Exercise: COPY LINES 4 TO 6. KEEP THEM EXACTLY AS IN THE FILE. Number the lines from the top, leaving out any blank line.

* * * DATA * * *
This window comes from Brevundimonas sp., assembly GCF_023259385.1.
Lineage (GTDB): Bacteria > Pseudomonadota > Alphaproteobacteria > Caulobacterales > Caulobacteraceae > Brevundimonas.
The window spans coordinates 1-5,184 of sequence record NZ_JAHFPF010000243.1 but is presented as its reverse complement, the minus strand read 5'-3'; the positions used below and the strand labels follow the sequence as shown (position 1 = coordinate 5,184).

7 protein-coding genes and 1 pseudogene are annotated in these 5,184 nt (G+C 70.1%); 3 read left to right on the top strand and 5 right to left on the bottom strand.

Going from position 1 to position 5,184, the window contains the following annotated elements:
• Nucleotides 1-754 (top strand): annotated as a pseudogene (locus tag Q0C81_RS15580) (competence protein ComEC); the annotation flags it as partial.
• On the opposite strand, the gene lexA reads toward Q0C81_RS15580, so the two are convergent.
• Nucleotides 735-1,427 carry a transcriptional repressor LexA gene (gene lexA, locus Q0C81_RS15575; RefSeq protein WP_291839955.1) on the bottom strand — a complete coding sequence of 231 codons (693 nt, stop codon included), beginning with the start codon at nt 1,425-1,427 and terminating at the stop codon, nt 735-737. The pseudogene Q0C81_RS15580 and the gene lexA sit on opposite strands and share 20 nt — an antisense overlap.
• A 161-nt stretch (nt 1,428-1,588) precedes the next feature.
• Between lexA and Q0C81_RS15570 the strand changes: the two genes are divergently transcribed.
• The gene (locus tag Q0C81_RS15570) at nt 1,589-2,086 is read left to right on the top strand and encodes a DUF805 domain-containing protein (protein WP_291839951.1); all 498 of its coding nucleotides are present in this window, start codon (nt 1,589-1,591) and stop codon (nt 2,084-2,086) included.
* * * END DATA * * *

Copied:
7 protein-coding genes and 1 pseudogene are annotated in these 5,184 nt (G+C 70.1%); 3 read left to right on the top strand and 5 right to left on the bottom strand.

Going from position 1 to position 5,184, the window contains the following annotated elements:
• Nucleotides 1-754 (top strand): annotated as a pseudogene (locus tag Q0C81_RS15580) (competence protein ComEC); the annotation flags it as partial.